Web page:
The basic mitigant is the portfolio approach. This means that if instead of taking money from one bank and giving to a ship owner for retrofitting one vessel, by creating a pool loan it could result in reducing risk exposure for lenders and increasing size of operations, allowing economies of scale and intervention of international financial institutions like the EIB, National Development Banks (NDBs), investors and Export Credit Agencies (ECAs). The mentioned institutions can come up and support the structure in order to cover the first loss guarantee. In this case, the first loss guarantee can be given by the EIB, pumping money by the pool of the 315bn € or part of it. And also, the Member States can provide the second loss guarantee. And tax incentives, if available.
There must be a fund or a special purpose company to be created in each member state; in particular, in the member state which is interested. This entity goes to the commercial banks to take the loan, which is addressed and sub-divided to the interested operators. And there is guarantee provided by EIB up to a certain amount 20-30%, now this is brought up to 40-50%. And, also there can be a second loss guarantee by the member state. In this case, the risks are minimized and the necessity for the mortgage is covered for the first loss guarantee.
The entity, which is between the banks and the operators, must have a direct knowledge of the market. Therefore, it must establish which are the eligible technologies to be applied. In new buildings, the guarantee and the financing can cover 100% of the green technology incorporated (LNG, scrubbers etc), up to 50% of the value of the value of vessel. In case of retrofitting, the guarantee covers up to 100% of the green technology incorporated, including installation.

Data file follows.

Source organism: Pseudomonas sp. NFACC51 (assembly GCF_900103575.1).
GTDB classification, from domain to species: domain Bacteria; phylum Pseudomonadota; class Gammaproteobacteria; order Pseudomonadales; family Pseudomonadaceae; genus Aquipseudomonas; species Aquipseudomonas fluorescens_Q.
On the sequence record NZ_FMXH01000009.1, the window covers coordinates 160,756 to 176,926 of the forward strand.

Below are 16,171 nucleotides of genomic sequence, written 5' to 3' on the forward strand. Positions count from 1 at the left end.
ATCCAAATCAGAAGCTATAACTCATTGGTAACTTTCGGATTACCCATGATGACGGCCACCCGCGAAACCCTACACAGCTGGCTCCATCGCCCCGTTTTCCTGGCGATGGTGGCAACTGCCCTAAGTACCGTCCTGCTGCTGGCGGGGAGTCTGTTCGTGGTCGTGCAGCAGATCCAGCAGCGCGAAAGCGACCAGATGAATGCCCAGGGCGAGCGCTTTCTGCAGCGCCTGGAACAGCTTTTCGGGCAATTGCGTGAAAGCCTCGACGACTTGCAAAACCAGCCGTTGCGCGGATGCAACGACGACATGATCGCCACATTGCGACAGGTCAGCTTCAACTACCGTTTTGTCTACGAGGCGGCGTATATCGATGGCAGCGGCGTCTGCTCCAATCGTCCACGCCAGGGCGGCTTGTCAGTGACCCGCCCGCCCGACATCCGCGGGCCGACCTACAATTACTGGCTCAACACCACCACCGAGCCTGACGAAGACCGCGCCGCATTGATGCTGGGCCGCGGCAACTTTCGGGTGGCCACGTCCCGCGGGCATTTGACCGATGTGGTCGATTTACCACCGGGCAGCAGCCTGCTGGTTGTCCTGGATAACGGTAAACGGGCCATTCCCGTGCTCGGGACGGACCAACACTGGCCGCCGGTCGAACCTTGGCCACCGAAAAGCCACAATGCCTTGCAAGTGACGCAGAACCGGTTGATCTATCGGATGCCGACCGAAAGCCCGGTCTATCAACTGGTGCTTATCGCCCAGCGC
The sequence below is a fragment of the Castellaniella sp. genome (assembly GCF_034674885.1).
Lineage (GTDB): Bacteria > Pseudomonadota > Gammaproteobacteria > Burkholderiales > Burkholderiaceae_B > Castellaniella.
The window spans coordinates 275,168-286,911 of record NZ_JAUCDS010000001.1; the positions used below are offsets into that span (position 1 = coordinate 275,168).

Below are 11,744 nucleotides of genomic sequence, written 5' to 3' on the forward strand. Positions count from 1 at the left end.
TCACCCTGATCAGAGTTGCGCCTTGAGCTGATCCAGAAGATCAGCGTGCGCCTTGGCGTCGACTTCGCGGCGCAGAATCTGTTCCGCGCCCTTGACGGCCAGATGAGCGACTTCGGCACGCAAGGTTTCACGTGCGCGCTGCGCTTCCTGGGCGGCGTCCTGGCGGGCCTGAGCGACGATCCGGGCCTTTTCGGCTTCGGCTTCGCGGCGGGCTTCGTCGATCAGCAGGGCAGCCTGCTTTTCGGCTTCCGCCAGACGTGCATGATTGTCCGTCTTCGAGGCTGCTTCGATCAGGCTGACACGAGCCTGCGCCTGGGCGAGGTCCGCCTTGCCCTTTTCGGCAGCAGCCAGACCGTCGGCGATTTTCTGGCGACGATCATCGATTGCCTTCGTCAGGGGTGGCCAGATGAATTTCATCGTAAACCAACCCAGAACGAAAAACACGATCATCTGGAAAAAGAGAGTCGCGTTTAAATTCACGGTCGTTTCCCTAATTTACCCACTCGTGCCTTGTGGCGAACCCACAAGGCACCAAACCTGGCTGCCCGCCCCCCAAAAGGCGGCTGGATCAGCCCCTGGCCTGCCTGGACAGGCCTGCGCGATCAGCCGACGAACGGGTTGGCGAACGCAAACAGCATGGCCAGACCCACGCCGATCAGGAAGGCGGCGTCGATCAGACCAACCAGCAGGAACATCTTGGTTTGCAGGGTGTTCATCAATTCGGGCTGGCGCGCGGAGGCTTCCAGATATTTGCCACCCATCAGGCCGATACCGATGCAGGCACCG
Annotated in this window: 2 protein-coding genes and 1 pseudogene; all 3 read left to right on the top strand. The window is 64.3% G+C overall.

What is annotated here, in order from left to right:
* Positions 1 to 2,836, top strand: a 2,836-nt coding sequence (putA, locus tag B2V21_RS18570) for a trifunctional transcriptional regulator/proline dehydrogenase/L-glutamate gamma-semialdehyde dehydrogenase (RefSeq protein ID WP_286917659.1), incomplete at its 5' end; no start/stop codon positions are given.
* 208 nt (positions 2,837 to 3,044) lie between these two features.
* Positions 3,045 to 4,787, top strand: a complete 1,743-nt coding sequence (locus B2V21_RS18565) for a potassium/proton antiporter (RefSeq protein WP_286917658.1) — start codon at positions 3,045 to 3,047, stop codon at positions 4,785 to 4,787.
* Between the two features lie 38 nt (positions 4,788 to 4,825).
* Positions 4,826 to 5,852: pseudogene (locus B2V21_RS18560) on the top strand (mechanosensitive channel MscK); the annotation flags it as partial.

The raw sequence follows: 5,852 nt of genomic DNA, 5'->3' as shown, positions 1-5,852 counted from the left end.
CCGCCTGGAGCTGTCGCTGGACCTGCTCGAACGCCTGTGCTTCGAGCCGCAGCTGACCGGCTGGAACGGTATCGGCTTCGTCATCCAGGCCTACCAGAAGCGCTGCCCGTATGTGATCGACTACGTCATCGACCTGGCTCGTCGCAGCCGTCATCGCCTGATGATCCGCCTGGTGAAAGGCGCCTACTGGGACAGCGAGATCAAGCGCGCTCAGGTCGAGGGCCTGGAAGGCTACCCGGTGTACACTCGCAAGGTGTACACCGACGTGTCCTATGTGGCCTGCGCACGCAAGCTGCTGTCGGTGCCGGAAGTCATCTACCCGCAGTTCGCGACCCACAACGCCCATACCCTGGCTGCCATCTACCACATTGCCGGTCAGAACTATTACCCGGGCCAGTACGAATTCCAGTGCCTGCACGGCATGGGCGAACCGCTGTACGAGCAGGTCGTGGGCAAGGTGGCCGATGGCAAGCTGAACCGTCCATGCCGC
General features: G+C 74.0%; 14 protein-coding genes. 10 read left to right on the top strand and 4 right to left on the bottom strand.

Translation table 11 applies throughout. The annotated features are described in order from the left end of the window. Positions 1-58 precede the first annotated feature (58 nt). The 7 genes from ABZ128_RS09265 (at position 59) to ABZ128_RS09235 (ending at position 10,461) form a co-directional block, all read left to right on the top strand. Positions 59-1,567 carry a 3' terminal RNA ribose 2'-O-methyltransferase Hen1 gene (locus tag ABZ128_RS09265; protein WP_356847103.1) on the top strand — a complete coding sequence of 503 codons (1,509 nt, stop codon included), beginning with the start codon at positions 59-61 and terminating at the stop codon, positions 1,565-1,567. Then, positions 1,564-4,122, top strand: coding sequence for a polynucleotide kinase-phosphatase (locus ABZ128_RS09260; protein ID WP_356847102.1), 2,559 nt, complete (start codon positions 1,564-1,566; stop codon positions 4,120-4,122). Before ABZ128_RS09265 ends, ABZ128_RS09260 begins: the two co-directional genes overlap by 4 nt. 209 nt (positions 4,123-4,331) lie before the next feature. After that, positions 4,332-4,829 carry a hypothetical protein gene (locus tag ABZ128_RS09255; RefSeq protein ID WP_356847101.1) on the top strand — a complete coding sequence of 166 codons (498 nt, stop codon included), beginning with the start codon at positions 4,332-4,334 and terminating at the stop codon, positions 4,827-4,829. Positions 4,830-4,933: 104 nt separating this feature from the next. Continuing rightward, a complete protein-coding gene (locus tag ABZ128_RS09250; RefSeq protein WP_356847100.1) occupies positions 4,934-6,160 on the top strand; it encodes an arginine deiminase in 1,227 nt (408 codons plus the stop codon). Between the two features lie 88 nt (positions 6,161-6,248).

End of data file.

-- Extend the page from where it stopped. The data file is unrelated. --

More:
Next steps have to be undertaken, regarding the technologies involved, the geographical areas, the criteria of eligibility, the limits and the barriers, the types of partners and the level of investments required. Therefore, a specific EC workshop will be organized. A pilot scheme is recommended to validate the structure, prior to expand at pan-European scale. It was indicated that talks are in progress with Netherlands, Sweden, France and Finland. Relative initiative in Greece, the “Europa Ship” Plan, is promoted by the Hellenic Short Sea Ship-owners Association. This program was launched last November in Greece with the support of EU.
The Agenda for GSFT involves:
- Calibration of tool with banks
- MS involvement
- COM/EIB/MS approval
- Agreement with banks
- Up-scaling/replicating the scheme
This is foreseen to be concluded by mid of this year. The calibration will be completed by March and the Tool will be presented in April 2016.
Above article is an edited version of Mr Panos Yannoulis presentation during the 2016 SMART4SEA Forum
Please click here to view his video presentation
The views presented hereabove are only those of the author and not necessarily those of SAFETY4SEA and are for information sharing and discussion purposes only.
About Panos Yannoulis
Mr. Yannoulis is a naval architect and marine engineer. He has graduated from the University of Genoa, Italy, in 1970. His professional experience covers ship research, ship design, shipbuilding and project management.
During his career, he was in charge, as designer, project manager or divisional director, of multimillion dollar projects for a variety of ship types, such as cruise vessels, high speed motor yachts, bulk carriers, tankers, reefer vessels, patrol boats, etc. He is presently Partner and President of Oceanking S.A.